A good portion of William Styron’s personal and business correspondence brought together in one volume.
Starting with letters written to his father while at college, this book also includes writings to early girlfriends, an influential professor, Army buddies, other notable authors, fans, agents and others. The author wrote about a wide variety of subjects, including literature, politics, illness and sex. Styron’s distaste for critics (particularly those who didn’t appreciate his work) was a frequent subject, as were his struggles with writing and self-doubt. With so much ground covered, it is impossible not to learn some fascinating new tidbit about Styron’s life. Unfortunately, editors Styron and Gilpin (John Brown Still Lives!: America's Long Reckoning with Violence, Equality, and Change, 2011, etc.) do not include a single letter written to Styron, which leaves many stories half-told. While some of the one-sided correspondence is explained via the frequent footnotes, most of it is not. Gilpin notes in his introduction that footnoted material was kept to a minimum and only included when necessary. However, many footnotes seem inconsequential at best. For instance, Gilpin explains certain facts that seem obvious, such as Shirley Temple’s status as a famous child actress. Such notes can be abrasive in a 650-page book, often proving distracting rather than edifying. The William Styron timeline at the beginning, however, is helpful.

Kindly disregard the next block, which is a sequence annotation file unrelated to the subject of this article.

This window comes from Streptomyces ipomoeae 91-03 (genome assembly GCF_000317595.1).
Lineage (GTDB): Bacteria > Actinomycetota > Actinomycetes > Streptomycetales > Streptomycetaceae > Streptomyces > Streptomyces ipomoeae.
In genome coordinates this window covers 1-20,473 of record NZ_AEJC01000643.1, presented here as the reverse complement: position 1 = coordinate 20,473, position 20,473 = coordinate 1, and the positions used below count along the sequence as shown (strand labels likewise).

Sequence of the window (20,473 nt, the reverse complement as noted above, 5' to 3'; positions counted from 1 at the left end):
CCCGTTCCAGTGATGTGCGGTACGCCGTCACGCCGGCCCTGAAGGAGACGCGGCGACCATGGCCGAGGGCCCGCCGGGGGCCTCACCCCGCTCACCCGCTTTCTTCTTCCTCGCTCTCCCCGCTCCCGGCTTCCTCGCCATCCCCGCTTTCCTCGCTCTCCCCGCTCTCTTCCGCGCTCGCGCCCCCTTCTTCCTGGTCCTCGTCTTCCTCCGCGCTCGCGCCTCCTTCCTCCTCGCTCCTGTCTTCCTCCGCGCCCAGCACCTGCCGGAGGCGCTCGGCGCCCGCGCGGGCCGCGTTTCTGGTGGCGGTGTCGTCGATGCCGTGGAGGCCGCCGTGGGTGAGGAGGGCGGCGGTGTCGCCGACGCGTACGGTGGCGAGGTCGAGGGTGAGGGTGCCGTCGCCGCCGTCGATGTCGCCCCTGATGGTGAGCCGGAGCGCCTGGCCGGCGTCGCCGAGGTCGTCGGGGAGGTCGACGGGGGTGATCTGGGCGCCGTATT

A great read for Styron devotees, but fans of correspondence will miss the conversational quality of most letter collections.